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Is ISS orbiting with or against the rotation of Earth? Is it important in any aspect for the space station?

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The ISS orbit is prograde - in the direction of the Earth rotation. Prograde orbits are orbits with inclination less than 90 degrees. ISS inclination is 51.6 degrees.

These orbits are slightly easier to reach, because they don't require as much fuel, as you get additional "kick" from the Earth during launch. Retrograde (opposite direction) orbits are rare, because they require more fuel to reach. It would be inefficient to build the ISS in retrograde orbit, because all the craft would have to spend additional fuel to get there. The ISS orbit was chosen to make it accessible from the key launch sites in United States (Florida) and Kazakhstan (Baikonur).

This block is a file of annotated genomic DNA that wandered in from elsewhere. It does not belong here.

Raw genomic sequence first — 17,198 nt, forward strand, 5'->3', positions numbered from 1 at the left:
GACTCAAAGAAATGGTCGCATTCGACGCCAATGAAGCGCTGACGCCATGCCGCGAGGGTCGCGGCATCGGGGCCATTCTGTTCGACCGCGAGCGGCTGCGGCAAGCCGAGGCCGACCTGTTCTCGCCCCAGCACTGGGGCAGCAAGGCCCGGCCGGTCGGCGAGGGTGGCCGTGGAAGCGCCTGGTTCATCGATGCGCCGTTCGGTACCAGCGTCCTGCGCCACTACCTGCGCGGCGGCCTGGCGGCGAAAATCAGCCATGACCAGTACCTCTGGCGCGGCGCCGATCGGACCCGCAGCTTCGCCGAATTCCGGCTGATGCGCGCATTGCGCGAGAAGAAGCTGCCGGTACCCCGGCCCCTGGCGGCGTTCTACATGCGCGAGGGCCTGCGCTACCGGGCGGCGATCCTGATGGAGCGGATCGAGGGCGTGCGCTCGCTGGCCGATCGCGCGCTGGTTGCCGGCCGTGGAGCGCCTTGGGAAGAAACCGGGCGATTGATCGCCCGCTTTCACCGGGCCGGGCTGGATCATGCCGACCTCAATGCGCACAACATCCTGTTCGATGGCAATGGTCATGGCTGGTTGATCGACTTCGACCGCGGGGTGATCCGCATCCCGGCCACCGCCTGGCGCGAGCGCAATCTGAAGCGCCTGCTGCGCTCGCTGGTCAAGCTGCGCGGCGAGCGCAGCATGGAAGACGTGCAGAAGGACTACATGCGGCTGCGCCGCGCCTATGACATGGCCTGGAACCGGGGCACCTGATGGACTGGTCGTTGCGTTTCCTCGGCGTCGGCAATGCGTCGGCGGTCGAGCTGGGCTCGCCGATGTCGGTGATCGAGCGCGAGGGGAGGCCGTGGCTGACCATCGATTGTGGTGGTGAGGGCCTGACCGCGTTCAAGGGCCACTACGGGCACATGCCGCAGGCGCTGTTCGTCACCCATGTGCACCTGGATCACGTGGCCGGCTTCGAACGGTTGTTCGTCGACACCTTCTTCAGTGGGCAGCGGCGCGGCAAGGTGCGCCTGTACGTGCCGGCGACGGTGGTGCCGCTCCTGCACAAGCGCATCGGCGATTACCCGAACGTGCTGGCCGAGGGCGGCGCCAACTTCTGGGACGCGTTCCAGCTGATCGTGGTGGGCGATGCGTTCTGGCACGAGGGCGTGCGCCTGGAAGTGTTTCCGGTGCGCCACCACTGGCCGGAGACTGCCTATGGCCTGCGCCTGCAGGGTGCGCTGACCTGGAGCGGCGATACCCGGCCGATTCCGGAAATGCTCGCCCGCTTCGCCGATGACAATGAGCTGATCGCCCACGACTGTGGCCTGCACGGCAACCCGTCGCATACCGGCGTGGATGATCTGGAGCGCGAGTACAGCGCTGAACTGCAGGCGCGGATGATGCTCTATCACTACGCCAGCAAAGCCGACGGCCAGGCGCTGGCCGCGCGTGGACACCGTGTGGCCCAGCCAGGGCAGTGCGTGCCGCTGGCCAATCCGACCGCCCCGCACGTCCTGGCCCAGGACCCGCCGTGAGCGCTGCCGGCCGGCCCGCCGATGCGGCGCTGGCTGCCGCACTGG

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There's only one space launch site in the world that I know of that regularly launches satellites into retrograde orbits and that's the Israeli launch site of Palmachim. They launch retrograde mostly due to the hostile relations between Israel and it's neighboring countries to the east, and a rocket carrying a satellite can very very difficult to distinguish from a rocket carrying a warhead, especially if you're trying to figure it out after it's launched and is heading (potentially) towards you. –  Nickolai Mar 24 at 14:05
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Actually, it is very easy to differentiate between them. They fly VERY different trajectories, with VERY different motor burn profiles. Orbit identification from a small number of observations used to be a routine undergraduate astrodynamics computer programming homework problem. (See [Bate, Mueller, White] "Fundamentals of Astrodynamics", Dover Books, for more details.) –  John R. Strohm Mar 24 at 20:52
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